Meanwhile, in India, over 25 million people are applying for just 90,000 positions with India’s state-run railways.
Those vastly divergent scenarios, shared by Michel Janssen, chief research guru of Everest Group, a research and management consulting firm based in Dallas, Texas, paint a fascinating picture of global talent markets — and the need to effectively manage them.
Read more in Spend Matters

Video: Shared Services Talent Priorities – Three Takeaways | Blog

By | Blog, Shared Services/Global In-house Centers

Chief Research Guru Michel Janssen shares a recap below of three takeaways from our recent webinar, “Is Your Shared Services Strategy Future Ready? 5 Differentiating Talent Capabilities“.  

Full script: 

We just completed our webinar on our shared services or GIC Talent Pinnacle Model. And what were trying to there is understand, what are those key business issues.

So the first thing we looked at is how the talent shortage is becoming chronic. And one of the statistics I used here with clients – I talk about how it used to be that executives were just concerned about the top talent – “how do I get the best talent in the organization” – so they can have an impact on the rest of the organization. But now, as we become more chronic in the numbers – and what I mean by the number is ten years ago, in the US, it used to be 700 people looking for 100 jobs. And right now in the U.S., we have 90 people looking for those same 100 jobs.

And so, what you’re finding is that there is more demand than there is supply in that conversation. But it’s a bit of a tale of two worlds. While you have shortages in the U.S. and Europe you’ve got a very different thing going on in low-cost locations, especially like India. And there, there’s not a shortage of talent, it’s finding the right talent – they’re concerned with, “how do I take the existing pool of people in and upskill them or reskill them into the needed skills for the organization to go forward.

So, what we’ve done is look at the Pinnacle Model, and we have found that there is a very dramatic cause and effect. And what we’re looking at in the Pinnacle Model – the way it works is you’ve got capabilities on the X axis, and you’ve got outcomes on the Y axis. And what you’re looking for is a nice correlation that goes from lower left to upper right. And what we’re trying to do there is establish the things that make a difference. And so, what we did in the rest of the video was talk about those capabilities that made that difference.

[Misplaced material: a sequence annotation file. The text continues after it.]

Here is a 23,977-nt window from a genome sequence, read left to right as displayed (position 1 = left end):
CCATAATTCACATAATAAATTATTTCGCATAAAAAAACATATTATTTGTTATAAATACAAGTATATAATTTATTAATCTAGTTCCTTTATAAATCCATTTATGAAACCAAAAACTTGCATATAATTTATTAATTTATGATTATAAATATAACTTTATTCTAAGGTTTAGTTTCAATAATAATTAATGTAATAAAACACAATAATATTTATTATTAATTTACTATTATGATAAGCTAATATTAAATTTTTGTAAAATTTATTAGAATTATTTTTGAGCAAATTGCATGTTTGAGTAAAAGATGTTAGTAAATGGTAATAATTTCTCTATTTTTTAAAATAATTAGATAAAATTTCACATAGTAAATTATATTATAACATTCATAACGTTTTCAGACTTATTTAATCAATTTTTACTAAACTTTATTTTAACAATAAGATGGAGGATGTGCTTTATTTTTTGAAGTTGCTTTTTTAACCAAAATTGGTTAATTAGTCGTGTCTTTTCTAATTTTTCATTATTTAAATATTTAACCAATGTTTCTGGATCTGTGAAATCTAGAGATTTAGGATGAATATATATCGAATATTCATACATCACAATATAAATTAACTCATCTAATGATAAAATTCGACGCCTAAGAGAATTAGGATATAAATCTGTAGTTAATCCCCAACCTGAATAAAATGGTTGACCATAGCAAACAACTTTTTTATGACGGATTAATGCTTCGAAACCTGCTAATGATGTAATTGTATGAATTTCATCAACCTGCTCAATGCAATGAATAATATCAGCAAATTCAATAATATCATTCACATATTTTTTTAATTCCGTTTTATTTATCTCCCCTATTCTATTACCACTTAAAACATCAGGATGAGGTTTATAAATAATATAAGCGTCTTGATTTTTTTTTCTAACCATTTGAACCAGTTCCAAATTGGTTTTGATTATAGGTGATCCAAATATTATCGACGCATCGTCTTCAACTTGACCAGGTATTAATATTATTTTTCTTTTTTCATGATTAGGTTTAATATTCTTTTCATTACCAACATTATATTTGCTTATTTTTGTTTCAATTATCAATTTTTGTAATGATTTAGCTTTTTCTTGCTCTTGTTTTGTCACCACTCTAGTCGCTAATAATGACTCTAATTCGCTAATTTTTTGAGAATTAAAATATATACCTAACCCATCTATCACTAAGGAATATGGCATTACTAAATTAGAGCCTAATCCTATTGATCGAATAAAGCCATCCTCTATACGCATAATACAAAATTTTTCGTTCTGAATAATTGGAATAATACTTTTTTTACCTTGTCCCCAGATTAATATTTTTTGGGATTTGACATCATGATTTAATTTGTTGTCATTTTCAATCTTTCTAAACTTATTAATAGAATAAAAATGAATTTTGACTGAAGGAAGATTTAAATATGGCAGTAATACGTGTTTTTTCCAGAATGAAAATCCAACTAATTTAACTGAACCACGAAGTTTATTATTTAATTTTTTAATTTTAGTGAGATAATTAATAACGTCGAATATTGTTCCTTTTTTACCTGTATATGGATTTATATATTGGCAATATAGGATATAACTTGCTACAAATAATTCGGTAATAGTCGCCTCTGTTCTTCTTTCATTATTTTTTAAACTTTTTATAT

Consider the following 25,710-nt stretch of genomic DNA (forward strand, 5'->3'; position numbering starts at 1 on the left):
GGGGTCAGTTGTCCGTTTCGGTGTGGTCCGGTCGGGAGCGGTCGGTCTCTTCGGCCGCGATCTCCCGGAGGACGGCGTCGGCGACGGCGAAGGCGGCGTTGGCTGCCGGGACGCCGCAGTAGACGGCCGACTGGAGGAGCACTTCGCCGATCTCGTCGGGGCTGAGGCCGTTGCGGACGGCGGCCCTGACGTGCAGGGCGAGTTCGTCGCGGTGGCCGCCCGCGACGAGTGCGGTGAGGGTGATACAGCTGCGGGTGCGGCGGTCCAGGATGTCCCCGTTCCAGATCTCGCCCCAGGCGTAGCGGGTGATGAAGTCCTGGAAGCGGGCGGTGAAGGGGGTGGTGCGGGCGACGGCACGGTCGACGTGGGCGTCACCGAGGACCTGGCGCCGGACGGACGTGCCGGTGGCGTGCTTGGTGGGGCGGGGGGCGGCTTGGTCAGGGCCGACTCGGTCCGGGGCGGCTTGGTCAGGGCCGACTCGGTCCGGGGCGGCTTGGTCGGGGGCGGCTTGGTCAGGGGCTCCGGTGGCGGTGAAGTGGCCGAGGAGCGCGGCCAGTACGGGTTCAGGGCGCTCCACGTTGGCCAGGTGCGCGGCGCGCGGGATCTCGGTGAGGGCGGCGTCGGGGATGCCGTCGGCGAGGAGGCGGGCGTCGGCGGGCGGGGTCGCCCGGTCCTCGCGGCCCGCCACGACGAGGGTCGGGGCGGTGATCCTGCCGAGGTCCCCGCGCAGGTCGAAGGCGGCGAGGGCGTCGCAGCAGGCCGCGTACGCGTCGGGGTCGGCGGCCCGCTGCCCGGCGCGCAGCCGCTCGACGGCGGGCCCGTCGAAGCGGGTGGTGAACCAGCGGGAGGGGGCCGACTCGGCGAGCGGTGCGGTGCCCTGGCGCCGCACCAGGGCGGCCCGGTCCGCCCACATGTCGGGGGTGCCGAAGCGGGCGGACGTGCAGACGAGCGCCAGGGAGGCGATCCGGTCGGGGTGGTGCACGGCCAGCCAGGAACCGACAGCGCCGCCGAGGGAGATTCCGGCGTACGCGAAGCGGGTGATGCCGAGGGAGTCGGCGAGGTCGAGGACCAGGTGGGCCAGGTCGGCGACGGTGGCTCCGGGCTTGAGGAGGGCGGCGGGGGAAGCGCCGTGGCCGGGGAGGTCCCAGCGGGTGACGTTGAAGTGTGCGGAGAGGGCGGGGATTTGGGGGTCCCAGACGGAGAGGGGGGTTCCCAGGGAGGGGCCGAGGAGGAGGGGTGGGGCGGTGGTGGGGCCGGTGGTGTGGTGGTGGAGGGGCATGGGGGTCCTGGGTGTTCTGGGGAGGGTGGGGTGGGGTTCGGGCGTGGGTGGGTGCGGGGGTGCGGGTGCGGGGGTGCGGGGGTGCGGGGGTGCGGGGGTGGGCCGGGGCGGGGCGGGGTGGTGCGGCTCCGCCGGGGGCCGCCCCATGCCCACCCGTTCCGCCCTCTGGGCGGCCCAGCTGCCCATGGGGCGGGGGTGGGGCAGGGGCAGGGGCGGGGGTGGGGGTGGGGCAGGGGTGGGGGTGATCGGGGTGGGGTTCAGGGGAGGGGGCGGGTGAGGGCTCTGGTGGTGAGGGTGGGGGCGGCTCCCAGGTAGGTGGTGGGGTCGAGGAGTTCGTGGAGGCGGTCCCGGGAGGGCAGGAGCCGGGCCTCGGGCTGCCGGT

So we think those are impactful items, and if people were endeavoring to execute on those items, they got the results they were looking for. So click the link, and take a look.

Talent Management in Global In-house Centers: Are You Future-Ready? | Sherpas in Blue Shirts

By | Blog, Shared Services/Global In-house Centers, Talent

There’s no question that digital technological advancements, evolving business requirements such as changing consumer needs and faster time to market, and a heightened focus on customer experience are significantly changing the profile of skills needed to deliver services. As most global in-house centers (GIC) are already facing challenges in hiring people with the right skills for the future, it is concerning that their talent-related preparation for such a tectonic shift is lacking.

Talent Management GIC_1

Here are four talent management imperatives for GICs to develop the workforce of the future.

1. Identification of Skills Gap

As automation and other technological advancements kick in, human skills, such as innovation, design thinking, problem solving, empathy, and ethical thinking will become more critical. Identification of skills gap will be pivotal for GICs’ talent acquisition and development strategy. A recent Everest Group study of 80+ GICs across India, Philippines, and Poland identified multiple, and difficult to hire, skills that are likely to become more important in the future.

Talent Management GIC_2

2. Upskill/Reskill Current Workforce

Firms’ talent challenges will intensify with the automation of transactional services. They will face the dual risks of a large existing workforce with many skills that are likely to become redundant, while struggling to find talent with the right skills for their future needs. Upskilling/reskilling existing talent is an important lever for GICs to address these challenges while preserving their trained workforce with string domain/industry know-how. (See our detailed report on upskilling/reskilling in GICs for additional perspectives.)

3. Evolve Talent Acquisition and Development Strategy